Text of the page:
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Golden State Warriors executive board member Jerry West sits on the bench by NBA logos before the game the Los Angeles Clippers at Staples Center on March 31, 2015 in Los Angeles, California© Getty

Jerry West, basketball legend on NBA logo, dead at 86

The former Lakers player is immortalized as a literal icon of the NBA

Beatriz Colon
Beatriz Colon - New York
New York WriterNew York
June 12, 2024
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Jerry West, a three-time NBA Hall of Famer, an All-Star every year of his career, and whose silhouette serves as the iconic logo for the NBA, had died. He was 86.

The LA Clippers announced in a statement June 12 that the legendary athlete passed away on Wednesday morning, reportedly of natural causes, with his wife Karen West by his side.

He is survived by his wife, who he married in 1978, and five children.

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The LA Clippers, for whom Mr. West became an advisor in 2017 and who they relied on to lead them to their first ever Western Conference finals in 2021, described him in their statement as "the personification of basketball excellence and a friend to all who knew him."

Born Jerome Alan West on May 28, 1938 in Chelyan, West Virginia, the fifth of six children, West began playing basketball in high school in the early 1950s, and continued to develop his basketball career while attending West Virginia University.

Upon his graduation in 1960, he was drafted as the second overall pick by the Minneapolis Lakers, who shortly after relocated to Los Angeles, making West the first draft pick of the then newly-coined Los Angeles Lakers.

Jerry West #44 of the Los Angeles Lakers dribbles the ball up court against the Baltimore Bullets during an NBA basketball game circa 1972 at the Baltimore Civic Center in Baltimore, Maryland© Getty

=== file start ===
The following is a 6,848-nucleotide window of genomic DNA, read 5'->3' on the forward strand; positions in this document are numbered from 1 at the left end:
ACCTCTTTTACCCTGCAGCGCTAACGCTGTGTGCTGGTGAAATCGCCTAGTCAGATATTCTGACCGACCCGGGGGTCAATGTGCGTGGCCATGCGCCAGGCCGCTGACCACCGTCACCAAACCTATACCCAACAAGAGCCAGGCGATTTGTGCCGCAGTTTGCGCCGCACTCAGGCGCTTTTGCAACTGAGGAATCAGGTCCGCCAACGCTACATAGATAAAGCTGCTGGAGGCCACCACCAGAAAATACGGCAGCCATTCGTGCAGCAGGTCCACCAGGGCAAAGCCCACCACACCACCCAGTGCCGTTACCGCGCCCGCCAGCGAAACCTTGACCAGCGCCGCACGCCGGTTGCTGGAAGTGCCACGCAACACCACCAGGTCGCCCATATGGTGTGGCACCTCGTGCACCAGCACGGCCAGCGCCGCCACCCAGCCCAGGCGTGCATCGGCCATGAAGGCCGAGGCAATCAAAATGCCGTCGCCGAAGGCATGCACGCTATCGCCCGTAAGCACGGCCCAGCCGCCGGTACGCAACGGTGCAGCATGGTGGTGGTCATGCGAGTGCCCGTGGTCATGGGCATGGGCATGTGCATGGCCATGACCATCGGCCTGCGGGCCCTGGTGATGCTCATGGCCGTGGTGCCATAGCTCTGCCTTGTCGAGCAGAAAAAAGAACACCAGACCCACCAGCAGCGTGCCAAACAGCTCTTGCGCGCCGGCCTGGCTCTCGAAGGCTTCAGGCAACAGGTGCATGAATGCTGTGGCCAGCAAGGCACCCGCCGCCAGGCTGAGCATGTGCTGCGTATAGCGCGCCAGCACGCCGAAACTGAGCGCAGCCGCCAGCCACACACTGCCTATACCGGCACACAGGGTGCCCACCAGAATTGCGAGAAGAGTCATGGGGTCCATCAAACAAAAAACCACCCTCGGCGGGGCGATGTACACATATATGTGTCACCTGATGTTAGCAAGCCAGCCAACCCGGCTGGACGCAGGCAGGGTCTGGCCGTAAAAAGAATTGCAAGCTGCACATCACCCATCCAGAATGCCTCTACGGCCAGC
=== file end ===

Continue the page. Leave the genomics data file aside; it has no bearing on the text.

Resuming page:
The Lakers star in 1972

In his 14 seasons with the Lakers, he accrued several nicknames in testament to his prowess and country roots; they included Mr. Clutch, for his penchant for last-minute, often game-saving moves, Mr. Outside for his perimeter play, Tweety Bird, for his high-pitched Appalachian accent, Zeke from Cabin Creek, for his Chelyan roots, and of course, "the logo."

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West was immortalized as the icon of the NBA nine years into his career, in 1969. It was a design Alan Siegel modeled after a Wen Roberts photograph, though for years both West and the NBA played coy about confirming it was in fact him.

Jerry West, GM, Kobe Bryant and Head Coach Del Harris in 1996© Getty
With the late Kobe Bryant in 1996, when he joined the Lakers

In 2010, Siegel declared to the Los Angeles Times: "It's Jerry West." The choosing of the photo was largely serendipitous, and he said it simply "had a nice flavor to it." Still, he added: "It was perfect. It was vertical and it had a sense of movement. It was just one of those things that clicked."

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NBA Logo, modeled after Jerry West© Getty
A literal basketball icon

Nonetheless, he understood the NBA's hesitation to identify West as "the logo." "They want to institutionalize it rather than individualize it," he noted. "It's become such a ubiquitous, classic symbol and focal point of their identity and their licensing program that they don’t necessarily want to identify it with one player."

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Jerry West and Karen West attend the 2019 NBA Awards presented by Kia on TNT at Barker Hangar on June 24, 2019 in Santa Monica, California© Getty
West and his wife in 2019

West retired from basketball in 1974; he was the Lakers' coach from 1976 until 1979, and in 1982, he became the team's general manager — or more commonly referred to as super-general manager for his executive authority — a role he held until 2002. During that time, he led them to several championships, and saw fellow greats such as Kareem Abdul-Jabbar, Magic Johnson, Kobe Bryant and Shaquille O'Neal advance his Showtime dynasty.

He had five sons; he shared David, Michael, and Mark with his first wife, Martha Kane Jane, to whom he was married from 1960 until 1976, and Jonnie and Ryan with Karen.

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